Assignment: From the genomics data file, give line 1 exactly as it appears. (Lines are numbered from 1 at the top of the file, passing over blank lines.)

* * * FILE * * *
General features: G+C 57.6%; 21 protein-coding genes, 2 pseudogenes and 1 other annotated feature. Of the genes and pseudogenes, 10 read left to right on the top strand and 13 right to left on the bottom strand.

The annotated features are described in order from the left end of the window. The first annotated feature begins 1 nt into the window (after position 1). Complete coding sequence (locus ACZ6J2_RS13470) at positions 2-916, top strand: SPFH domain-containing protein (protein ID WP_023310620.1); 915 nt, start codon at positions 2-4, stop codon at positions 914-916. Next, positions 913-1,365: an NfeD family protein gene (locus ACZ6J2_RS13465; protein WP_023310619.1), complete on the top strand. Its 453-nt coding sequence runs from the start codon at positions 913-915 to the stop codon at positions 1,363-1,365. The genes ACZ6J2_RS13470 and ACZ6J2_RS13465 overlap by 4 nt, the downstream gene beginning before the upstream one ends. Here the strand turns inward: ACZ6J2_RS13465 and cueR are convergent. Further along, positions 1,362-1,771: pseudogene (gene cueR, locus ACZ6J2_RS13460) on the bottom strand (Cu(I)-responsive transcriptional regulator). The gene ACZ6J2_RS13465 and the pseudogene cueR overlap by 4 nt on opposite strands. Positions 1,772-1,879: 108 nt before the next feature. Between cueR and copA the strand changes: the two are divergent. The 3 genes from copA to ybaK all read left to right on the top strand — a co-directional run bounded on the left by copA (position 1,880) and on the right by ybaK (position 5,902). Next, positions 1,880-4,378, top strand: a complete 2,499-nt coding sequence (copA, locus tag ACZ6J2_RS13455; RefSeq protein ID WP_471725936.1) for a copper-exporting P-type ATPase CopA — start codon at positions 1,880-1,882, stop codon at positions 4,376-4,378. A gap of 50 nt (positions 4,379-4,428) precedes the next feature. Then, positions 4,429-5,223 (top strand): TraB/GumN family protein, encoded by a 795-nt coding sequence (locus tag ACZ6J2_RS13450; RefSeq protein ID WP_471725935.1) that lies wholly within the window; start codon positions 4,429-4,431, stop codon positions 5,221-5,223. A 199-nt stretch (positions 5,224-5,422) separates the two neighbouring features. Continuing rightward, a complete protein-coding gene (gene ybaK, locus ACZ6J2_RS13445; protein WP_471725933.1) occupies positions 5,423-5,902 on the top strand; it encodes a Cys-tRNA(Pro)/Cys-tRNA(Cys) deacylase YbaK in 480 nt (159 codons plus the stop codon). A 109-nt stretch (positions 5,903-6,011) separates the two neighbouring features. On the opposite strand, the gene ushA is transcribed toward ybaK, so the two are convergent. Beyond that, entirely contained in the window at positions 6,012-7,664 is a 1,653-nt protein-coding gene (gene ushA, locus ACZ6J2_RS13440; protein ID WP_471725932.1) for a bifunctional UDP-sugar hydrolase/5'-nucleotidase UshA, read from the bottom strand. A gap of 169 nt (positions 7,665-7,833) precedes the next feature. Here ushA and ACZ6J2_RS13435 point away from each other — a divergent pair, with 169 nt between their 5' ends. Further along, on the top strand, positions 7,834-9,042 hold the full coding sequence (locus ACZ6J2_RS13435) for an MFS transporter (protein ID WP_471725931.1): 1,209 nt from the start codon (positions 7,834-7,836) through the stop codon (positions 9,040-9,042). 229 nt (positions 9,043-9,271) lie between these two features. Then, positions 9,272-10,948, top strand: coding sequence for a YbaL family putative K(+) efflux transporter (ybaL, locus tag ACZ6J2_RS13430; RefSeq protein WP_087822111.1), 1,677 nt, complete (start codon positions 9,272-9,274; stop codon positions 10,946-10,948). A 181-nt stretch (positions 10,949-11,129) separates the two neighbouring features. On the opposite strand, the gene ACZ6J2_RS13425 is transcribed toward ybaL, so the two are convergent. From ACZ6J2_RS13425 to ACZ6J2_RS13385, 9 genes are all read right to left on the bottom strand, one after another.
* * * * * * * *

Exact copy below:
General features: G+C 57.6%; 21 protein-coding genes, 2 pseudogenes and 1 other annotated feature. Of the genes and pseudogenes, 10 read left to right on the top strand and 13 right to left on the bottom strand.